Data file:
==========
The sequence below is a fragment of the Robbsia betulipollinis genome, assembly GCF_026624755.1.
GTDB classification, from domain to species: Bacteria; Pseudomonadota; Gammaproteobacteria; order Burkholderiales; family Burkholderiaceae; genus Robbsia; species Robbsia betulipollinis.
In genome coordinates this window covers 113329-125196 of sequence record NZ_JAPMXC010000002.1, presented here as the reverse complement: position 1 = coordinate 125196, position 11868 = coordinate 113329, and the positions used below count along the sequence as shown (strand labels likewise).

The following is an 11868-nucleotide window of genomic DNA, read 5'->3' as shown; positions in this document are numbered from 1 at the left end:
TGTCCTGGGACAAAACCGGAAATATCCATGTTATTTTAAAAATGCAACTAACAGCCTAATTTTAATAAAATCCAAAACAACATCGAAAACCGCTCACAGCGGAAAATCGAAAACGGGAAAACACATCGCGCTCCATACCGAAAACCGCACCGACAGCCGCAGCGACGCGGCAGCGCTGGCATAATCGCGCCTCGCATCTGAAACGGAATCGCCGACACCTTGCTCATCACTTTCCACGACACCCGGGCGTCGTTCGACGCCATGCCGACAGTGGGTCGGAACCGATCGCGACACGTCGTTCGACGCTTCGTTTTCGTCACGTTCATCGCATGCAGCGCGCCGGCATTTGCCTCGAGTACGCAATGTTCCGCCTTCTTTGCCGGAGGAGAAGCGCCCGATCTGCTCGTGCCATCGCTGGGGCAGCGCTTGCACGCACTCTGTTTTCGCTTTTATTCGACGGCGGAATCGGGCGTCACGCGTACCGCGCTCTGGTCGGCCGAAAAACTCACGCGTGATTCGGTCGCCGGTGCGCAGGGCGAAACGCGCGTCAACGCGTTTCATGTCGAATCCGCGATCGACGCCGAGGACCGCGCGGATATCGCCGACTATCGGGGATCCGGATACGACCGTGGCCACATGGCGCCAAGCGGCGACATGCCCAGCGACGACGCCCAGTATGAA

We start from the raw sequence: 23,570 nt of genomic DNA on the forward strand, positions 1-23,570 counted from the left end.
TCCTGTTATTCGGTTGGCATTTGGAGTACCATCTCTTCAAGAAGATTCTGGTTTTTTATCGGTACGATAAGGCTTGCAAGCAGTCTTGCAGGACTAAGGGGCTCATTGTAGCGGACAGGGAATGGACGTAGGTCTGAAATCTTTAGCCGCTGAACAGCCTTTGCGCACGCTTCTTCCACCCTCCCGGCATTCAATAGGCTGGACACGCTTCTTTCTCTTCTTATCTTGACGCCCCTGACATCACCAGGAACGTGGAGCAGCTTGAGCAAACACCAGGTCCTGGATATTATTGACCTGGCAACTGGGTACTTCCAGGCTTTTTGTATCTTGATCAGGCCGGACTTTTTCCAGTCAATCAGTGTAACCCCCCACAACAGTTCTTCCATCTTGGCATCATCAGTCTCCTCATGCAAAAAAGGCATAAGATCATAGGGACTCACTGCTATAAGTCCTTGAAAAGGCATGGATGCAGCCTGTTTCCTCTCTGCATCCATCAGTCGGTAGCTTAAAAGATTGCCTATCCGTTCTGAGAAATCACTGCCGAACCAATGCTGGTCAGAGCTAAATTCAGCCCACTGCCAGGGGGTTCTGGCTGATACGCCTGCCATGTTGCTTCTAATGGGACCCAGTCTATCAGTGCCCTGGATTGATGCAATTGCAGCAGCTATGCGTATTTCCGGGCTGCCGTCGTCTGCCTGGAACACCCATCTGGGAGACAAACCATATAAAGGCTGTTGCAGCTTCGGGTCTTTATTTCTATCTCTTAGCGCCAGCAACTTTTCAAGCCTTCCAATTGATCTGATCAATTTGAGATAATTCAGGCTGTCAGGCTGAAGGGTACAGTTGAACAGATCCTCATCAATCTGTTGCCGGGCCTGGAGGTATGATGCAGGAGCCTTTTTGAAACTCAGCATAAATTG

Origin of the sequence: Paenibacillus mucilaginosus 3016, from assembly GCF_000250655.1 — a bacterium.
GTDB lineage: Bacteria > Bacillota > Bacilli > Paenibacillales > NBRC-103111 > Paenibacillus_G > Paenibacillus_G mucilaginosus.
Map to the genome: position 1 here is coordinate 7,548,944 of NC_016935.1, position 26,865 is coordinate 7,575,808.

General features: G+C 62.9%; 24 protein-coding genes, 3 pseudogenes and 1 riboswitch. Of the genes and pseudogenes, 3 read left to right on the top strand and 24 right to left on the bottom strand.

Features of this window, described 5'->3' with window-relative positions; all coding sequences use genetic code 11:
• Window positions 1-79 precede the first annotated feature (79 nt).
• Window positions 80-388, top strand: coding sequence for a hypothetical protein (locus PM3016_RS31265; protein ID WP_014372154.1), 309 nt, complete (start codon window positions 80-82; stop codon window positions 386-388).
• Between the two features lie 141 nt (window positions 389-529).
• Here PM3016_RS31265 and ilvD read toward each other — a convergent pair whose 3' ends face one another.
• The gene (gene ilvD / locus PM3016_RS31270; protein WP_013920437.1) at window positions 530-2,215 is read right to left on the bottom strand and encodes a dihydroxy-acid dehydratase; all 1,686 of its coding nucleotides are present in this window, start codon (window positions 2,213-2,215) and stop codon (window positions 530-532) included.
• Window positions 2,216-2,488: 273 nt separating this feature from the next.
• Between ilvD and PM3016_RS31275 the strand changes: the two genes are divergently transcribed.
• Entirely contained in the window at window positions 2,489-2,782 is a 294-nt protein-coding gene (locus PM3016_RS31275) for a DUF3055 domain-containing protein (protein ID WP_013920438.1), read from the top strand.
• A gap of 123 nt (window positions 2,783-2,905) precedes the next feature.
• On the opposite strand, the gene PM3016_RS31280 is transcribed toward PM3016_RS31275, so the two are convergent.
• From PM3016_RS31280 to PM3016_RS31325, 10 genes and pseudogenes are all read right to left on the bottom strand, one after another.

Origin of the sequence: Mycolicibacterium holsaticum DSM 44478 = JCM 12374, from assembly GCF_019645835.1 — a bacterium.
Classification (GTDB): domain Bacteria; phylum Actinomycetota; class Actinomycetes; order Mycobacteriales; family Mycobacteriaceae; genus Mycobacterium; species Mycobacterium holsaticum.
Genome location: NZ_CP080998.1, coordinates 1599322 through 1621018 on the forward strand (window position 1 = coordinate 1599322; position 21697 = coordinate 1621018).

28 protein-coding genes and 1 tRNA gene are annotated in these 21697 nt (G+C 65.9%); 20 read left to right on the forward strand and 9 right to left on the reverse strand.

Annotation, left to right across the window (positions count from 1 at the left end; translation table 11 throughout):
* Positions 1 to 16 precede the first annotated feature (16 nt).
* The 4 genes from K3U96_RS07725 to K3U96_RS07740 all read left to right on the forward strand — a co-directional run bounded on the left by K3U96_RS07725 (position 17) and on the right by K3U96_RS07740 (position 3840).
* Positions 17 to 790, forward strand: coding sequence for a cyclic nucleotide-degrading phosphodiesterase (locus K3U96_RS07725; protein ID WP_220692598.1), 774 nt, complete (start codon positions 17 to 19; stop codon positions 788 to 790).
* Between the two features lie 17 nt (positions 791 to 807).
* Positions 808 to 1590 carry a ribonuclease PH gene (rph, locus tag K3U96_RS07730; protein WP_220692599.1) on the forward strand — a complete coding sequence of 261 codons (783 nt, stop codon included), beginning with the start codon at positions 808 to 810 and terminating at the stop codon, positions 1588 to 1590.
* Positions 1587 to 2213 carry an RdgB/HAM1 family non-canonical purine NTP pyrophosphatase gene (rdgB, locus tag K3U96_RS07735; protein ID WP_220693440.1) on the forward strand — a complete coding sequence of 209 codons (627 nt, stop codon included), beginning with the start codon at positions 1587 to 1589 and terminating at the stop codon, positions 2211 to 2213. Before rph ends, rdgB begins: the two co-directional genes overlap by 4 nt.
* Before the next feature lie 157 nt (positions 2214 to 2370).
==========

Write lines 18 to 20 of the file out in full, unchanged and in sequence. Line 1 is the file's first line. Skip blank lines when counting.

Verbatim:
• Window positions 2,216-2,488: 273 nt separating this feature from the next.
• Between ilvD and PM3016_RS31275 the strand changes: the two genes are divergently transcribed.
• Entirely contained in the window at window positions 2,489-2,782 is a 294-nt protein-coding gene (locus PM3016_RS31275) for a DUF3055 domain-containing protein (protein ID WP_013920438.1), read from the top strand.